The entire crossing is 18 meters. There are two high-risk conflicting points. It can take between upto 60 seconds, depends on age and mobility.
Alternative intersection design (Dutch)
Luckily we don’t have to re-invent the wheel from scratch, problem we face today is not new, we can learn from the Dutch who are more advanced in integrating bicycle as a key transport modes. Over the last 40 years, the Dutch has developed, and systematically refined their traffic intersection design such that it is not only safe for cyclists and pedestrian to use, it is also safer and more efficient for motorists too. With the help of my friend Maurits (who gave a presentation of Dutch bike infrastructure to LoveCyclingSG members and at URA in Februray, 2014) I managed to obtain the design template of a typical Dutch solution to traffic intersection – a special roundabout design that eliminate the dangerous “conflicting points”. I will start with the “ideal solution” in this post, and later follow up with some “in-between” solutions possible.
The ideal solution: Dutch roundabout
The diagram (3) below make use of the same space as in diagram (2) and following the dimension based in the Dutch design specification. No additional space is needed.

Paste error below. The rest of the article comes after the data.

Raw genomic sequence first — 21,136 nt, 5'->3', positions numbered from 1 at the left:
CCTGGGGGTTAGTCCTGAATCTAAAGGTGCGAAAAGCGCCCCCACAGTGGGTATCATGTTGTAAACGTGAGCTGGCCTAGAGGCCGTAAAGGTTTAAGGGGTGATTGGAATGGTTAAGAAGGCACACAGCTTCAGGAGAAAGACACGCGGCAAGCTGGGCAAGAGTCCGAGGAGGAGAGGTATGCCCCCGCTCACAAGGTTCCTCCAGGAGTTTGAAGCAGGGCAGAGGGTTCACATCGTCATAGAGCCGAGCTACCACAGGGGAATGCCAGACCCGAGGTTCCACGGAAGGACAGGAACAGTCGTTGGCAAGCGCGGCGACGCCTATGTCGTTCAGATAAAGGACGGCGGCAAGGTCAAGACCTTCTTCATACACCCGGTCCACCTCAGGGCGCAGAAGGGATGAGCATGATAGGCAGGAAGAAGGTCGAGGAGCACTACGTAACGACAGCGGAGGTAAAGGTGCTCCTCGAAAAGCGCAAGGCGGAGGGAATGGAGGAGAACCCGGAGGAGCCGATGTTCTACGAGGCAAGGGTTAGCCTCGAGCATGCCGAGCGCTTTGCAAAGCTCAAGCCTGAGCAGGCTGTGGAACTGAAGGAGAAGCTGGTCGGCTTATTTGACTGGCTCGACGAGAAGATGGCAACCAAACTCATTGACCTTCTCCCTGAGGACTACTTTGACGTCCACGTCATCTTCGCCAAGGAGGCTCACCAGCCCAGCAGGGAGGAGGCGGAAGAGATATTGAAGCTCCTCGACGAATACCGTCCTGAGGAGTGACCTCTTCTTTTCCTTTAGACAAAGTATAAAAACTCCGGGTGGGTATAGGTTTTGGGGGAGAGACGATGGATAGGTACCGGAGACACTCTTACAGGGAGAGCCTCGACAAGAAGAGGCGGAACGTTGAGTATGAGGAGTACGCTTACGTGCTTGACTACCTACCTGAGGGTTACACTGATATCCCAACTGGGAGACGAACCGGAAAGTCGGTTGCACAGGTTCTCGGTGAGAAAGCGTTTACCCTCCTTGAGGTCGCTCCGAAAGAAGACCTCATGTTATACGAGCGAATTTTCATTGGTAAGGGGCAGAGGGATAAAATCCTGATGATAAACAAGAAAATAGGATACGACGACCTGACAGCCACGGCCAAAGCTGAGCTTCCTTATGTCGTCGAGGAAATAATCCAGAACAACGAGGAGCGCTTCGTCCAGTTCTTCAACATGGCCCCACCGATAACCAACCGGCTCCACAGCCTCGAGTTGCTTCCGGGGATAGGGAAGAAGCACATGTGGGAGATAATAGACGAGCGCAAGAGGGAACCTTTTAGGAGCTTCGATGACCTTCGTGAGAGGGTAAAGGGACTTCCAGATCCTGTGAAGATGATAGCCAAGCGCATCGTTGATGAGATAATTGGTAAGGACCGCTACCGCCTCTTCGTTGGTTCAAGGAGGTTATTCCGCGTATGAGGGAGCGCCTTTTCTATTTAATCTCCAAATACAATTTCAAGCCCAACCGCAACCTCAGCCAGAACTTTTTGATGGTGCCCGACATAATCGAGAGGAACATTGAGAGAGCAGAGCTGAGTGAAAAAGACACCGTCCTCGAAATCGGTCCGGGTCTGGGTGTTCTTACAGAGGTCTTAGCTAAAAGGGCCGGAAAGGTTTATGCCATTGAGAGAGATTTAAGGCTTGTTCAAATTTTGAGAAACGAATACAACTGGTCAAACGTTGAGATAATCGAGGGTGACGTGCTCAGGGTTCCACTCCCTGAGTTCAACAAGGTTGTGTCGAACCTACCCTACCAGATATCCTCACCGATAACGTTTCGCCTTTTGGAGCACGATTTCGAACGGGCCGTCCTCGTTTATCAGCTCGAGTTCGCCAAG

Dutch style roundabout – a safe intersection design. —-Click on the image to enlarge
Let take a look at how this roundabout work in real world (Video):
First thing you’ll notice is the entire crossing distance is shorten to 1/3 of the original, 6.5 meters instead of 18 meters. That means cyclists and pedestrians will be able to clear the crossing in 1/3 of the time. This assure motorist and make them more likely to wait because they don’t need to wait for long. More importantly, previous first two dangerous “conflicting points” are eliminated. It is now easy for both motorist and non-motorist to watch out for each other because they are facing each other. Thirdly, right turning drivers (at the diagonal opposite site of the intersection) now have a safe space to pause and wait, they are not stressed to dash onto the pedestrian crossing for their own safety.
There is no need for cyclist to “dismount and push” as such crossing. Clear line of sight between motorists and other road users give both parties enough time to react to sudden, unexpected events.